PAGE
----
FROM Paul Knoepfler
Gene Editing If we have the ability to make “designer babies,” should we? We might be able to overcome gene-related diseases, like Huntington’s disease, Down syndrome and even cancer. We could also potentially improve intelligence or make our baby taller or choose an eye color. With a new technology called CRISPR, this question is becoming more and more of a reality. Until now, changing the genetic code of any living thing to create a genetically modified organism – or GMO – has required years of work using million-dollar technology in high-end research labs. But CRISPR is cheap, fast and relatively easy to use. In other words, it’s a game changer.
Shaking up the USDA, 'The Beef Cookbook' and 'Tartine All Day' Peggy Lowe explains why Trump’s pick for USDA Secretary is rattling rural America. Dario Cecchini talks future plans for Chianti ramen, and Richard Turner shares cuts from “PRIME: The Beef Cookbook.” Writer Matthew Sedacca looks at the controversy behind liquid smoke. Jonathan Gold tries Chengdu-style dishes, and Elisabeth Prueitt of Tartine fills us in on the latest. Plus, chef Michael Beckman shares a recipe for cactus confit.
Revisiting showrunner Steven Bochco on his memoir Steven Bochco, the writer-producer behind record-breaking Emmy winners Hill Street Blues, LA Law and NYPD Blue, fought battles with everyone from out-of-control actors to network censors in his long career. He isn’t afraid to tell those tales in his memoir, Truth Is a Total Defense. This week we revisit the conversation where he shared some of his favorite stories with us.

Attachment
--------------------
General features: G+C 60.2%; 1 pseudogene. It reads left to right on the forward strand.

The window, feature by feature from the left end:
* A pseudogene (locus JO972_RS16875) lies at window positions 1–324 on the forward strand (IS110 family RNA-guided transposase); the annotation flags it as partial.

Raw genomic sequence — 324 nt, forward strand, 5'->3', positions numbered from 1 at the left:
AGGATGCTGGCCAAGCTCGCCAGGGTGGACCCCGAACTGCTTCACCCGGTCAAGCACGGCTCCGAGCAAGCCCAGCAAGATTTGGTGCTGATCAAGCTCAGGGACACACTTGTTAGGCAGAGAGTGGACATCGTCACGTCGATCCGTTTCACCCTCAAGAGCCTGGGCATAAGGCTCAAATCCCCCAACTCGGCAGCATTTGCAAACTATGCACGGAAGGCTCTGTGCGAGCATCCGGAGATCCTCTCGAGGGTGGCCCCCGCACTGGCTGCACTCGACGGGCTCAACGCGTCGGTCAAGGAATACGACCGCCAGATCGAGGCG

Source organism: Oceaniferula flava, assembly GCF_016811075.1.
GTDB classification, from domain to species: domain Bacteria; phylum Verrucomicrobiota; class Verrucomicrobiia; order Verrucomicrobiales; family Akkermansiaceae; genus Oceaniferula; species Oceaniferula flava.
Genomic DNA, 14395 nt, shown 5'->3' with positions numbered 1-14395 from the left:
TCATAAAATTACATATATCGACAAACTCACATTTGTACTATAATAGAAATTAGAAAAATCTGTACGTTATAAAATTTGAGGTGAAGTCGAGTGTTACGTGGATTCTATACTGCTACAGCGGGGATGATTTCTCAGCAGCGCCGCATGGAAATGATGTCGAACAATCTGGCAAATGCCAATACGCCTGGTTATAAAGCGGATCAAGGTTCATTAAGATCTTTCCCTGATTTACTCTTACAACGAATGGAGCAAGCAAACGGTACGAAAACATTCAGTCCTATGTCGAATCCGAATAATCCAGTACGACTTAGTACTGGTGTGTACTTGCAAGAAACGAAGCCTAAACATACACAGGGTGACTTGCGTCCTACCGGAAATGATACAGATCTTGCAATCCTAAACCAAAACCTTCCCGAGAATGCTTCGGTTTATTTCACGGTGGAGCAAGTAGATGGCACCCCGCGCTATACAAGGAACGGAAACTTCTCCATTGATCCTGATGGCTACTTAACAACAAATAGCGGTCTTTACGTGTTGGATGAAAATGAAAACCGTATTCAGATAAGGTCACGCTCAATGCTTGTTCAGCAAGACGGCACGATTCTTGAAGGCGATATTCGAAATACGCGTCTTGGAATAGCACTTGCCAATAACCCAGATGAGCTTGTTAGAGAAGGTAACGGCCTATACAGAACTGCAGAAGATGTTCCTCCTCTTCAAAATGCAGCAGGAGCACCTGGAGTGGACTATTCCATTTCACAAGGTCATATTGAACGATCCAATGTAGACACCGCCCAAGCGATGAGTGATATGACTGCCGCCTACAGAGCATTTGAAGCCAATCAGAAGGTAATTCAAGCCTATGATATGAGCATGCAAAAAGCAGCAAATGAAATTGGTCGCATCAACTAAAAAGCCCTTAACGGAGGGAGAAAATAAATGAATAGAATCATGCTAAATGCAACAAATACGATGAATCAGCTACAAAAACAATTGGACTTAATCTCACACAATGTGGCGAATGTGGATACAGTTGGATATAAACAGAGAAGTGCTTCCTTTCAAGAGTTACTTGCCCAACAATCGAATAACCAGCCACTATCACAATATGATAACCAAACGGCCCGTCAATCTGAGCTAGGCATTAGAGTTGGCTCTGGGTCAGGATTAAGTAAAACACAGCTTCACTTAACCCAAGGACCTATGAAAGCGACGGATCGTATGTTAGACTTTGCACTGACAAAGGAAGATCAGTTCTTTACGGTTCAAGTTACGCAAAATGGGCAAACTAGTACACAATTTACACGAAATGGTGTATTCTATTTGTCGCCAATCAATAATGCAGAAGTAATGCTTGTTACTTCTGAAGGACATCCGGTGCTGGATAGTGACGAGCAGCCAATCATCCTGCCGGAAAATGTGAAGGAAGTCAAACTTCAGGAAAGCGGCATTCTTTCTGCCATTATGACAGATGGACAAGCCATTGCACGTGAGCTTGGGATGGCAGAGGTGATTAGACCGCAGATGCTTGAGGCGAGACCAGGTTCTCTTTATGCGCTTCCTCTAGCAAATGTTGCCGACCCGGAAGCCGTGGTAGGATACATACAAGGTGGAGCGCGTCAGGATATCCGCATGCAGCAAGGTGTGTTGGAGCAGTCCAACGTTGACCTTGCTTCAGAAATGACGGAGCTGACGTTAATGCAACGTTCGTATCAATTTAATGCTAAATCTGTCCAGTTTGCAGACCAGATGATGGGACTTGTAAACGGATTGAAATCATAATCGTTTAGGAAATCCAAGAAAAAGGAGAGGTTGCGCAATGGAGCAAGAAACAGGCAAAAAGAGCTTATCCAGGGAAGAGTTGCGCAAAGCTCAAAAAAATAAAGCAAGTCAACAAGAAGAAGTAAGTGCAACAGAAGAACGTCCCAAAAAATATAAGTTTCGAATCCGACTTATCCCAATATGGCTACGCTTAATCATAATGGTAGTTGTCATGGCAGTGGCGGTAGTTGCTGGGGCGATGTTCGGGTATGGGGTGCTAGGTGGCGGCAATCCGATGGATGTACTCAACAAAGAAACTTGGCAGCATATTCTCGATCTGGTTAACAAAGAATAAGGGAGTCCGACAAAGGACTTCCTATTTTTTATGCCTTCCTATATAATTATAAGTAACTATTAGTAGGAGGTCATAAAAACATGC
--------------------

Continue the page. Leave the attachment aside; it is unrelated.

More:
Securing Public Spaces, Super Wealthy Asians Vehicles are increasingly being used as weapons, as seen in the London Bridge attack over the weekend and in New York’s Times Square last month. The Compton-based company Calpipe is designing security bollards to help make public spaces safer. And novelist Kevin Kwan satirizes the “crazy rich” Asian jet set and their luxurious tastes in his latest book, “Rich People Problems.”